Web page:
Rhonda Cook wrote for the AJC Saturday, Gang violence in prison is increasingly deadly,

In a little more than 10 months, 12 inmates and a guard have been stabbed to death in Georgia prisons, a dramatic uptick in violence that law enforcement officials and human rights advocates agree points to increased gang activity.

“We cannot remember a time like this when we were getting this volume and severity of violence,” said Sara Totonchi, executive director of the Southern Center for Human Rights, which monitors prison violence.

People who go into such prisons, if they aren’t already violent, are likely to be taught to be violent, and some just don’t come back out. Yet those that do get out can be bad for the rest of us:

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U.S. has “moral responsibility to reduce the flow of [drug] money towards Mexico” —Felipe Calderón, President of Mexico

The Mexican president who put the Mexican Army onto the streets to stop the drug war, resulting in 40,000+ deaths, many collateral damage like the son of writer Carlos Fuentes, the Mexican president who a year ago started hinting that that didn’t work and something else should be done, is already following the path of his predecessors Ernesto Zedillo and Vicente Fox, in calling for the U.S. to end the war on drugs. Georgia can’t afford to continue spending a billion dollars a year to lock people up, especially while cutting education. If we listen to the Mexican presidents, we can save much of that billion and spend much of the savings on education.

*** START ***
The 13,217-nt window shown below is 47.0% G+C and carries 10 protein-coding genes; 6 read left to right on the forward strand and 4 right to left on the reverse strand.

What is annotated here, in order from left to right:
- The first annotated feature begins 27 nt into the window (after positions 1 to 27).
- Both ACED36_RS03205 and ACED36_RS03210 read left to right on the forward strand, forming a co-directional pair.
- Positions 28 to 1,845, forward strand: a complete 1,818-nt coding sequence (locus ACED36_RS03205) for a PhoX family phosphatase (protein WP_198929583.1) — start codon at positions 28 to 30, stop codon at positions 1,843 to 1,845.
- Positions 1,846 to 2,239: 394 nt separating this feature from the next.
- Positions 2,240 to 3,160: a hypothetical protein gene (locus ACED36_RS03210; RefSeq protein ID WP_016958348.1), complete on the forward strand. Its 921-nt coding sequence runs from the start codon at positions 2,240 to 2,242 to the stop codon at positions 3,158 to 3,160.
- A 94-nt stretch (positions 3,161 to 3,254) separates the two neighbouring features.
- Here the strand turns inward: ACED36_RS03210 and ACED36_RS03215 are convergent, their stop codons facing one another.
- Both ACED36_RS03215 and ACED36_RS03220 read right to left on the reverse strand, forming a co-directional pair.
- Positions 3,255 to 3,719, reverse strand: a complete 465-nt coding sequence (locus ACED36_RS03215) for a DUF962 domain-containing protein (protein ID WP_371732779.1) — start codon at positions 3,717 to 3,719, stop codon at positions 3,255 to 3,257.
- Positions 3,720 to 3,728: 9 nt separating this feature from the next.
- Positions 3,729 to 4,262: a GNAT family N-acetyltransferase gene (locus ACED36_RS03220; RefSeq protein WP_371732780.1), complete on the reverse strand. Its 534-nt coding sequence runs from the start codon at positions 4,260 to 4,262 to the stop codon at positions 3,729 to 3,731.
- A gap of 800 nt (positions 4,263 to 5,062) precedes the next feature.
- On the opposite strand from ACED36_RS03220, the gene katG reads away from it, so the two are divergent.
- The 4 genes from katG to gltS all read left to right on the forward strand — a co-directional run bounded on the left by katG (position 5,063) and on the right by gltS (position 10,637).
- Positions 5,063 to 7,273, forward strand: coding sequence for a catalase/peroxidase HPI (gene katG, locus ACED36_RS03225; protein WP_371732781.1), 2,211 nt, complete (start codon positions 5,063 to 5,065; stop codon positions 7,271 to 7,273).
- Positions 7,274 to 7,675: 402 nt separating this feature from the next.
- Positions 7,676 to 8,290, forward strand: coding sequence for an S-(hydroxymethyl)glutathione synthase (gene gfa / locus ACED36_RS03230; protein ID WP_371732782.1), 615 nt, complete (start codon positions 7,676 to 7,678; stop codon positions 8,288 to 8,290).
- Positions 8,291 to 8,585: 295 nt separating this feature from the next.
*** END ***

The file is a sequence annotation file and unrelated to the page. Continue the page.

T.W. wrote for the Economist 23 November 2012, “Impossible” to end drug trade, says Calderón,

In an interview recorded last month for this week’s special report Felipe Calderon, President of Mexico on Mexico, Mr Calderón said: “Are there still drugs in Juárez [a violent northern border city]? Well of course, but it has never been the objective…of the public-security strategy to end something that it is impossible to end, namely the consumption of drugs or their trafficking…